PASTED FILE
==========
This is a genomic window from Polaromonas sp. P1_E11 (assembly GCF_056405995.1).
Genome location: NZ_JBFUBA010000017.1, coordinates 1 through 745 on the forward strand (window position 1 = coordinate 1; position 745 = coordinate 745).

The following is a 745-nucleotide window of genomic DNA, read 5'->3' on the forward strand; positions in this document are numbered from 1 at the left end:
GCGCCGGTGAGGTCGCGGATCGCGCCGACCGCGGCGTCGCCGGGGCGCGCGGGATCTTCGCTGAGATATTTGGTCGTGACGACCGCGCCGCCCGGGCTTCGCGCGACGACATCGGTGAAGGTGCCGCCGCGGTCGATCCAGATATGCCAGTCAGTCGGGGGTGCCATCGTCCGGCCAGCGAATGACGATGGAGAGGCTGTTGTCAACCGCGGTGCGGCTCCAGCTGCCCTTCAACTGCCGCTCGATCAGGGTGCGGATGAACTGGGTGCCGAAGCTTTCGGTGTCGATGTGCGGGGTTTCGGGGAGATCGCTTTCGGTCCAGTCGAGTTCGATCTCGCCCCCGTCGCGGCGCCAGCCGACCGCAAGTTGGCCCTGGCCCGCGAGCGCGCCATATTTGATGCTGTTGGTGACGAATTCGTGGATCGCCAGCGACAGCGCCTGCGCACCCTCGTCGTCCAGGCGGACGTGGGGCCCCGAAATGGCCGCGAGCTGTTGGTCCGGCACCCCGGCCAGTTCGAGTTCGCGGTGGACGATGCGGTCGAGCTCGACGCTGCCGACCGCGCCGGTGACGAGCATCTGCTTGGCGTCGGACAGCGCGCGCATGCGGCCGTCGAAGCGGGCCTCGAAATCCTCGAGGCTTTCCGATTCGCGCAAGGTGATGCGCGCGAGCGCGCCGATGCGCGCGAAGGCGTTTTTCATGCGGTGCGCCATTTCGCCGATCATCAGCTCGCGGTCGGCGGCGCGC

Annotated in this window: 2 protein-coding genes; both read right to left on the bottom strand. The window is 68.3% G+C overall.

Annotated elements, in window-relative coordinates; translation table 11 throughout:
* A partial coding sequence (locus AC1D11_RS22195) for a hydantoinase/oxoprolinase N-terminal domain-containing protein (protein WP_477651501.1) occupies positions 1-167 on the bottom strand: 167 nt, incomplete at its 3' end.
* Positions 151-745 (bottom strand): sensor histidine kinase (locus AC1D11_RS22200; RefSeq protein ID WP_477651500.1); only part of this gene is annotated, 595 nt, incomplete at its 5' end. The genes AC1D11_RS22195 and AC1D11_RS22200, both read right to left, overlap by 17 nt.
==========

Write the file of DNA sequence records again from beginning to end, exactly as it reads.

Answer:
This is a genomic window from Polaromonas sp. P1_E11 (assembly GCF_056405995.1).
Genome location: NZ_JBFUBA010000017.1, coordinates 1 through 745 on the forward strand (window position 1 = coordinate 1; position 745 = coordinate 745).

The following is a 745-nucleotide window of genomic DNA, read 5'->3' on the forward strand; positions in this document are numbered from 1 at the left end:
GCGCCGGTGAGGTCGCGGATCGCGCCGACCGCGGCGTCGCCGGGGCGCGCGGGATCTTCGCTGAGATATTTGGTCGTGACGACCGCGCCGCCCGGGCTTCGCGCGACGACATCGGTGAAGGTGCCGCCGCGGTCGATCCAGATATGCCAGTCAGTCGGGGGTGCCATCGTCCGGCCAGCGAATGACGATGGAGAGGCTGTTGTCAACCGCGGTGCGGCTCCAGCTGCCCTTCAACTGCCGCTCGATCAGGGTGCGGATGAACTGGGTGCCGAAGCTTTCGGTGTCGATGTGCGGGGTTTCGGGGAGATCGCTTTCGGTCCAGTCGAGTTCGATCTCGCCCCCGTCGCGGCGCCAGCCGACCGCAAGTTGGCCCTGGCCCGCGAGCGCGCCATATTTGATGCTGTTGGTGACGAATTCGTGGATCGCCAGCGACAGCGCCTGCGCACCCTCGTCGTCCAGGCGGACGTGGGGCCCCGAAATGGCCGCGAGCTGTTGGTCCGGCACCCCGGCCAGTTCGAGTTCGCGGTGGACGATGCGGTCGAGCTCGACGCTGCCGACCGCGCCGGTGACGAGCATCTGCTTGGCGTCGGACAGCGCGCGCATGCGGCCGTCGAAGCGGGCCTCGAAATCCTCGAGGCTTTCCGATTCGCGCAAGGTGATGCGCGCGAGCGCGCCGATGCGCGCGAAGGCGTTTTTCATGCGGTGCGCCATTTCGCCGATCATCAGCTCGCGGTCGGCGGCGCGC

Annotated in this window: 2 protein-coding genes; both read right to left on the bottom strand. The window is 68.3% G+C overall.

Annotated elements, in window-relative coordinates; translation table 11 throughout:
* A partial coding sequence (locus AC1D11_RS22195) for a hydantoinase/oxoprolinase N-terminal domain-containing protein (protein WP_477651501.1) occupies positions 1-167 on the bottom strand: 167 nt, incomplete at its 3' end.
* Positions 151-745 (bottom strand): sensor histidine kinase (locus AC1D11_RS22200; RefSeq protein ID WP_477651500.1); only part of this gene is annotated, 595 nt, incomplete at its 5' end. The genes AC1D11_RS22195 and AC1D11_RS22200, both read right to left, overlap by 17 nt.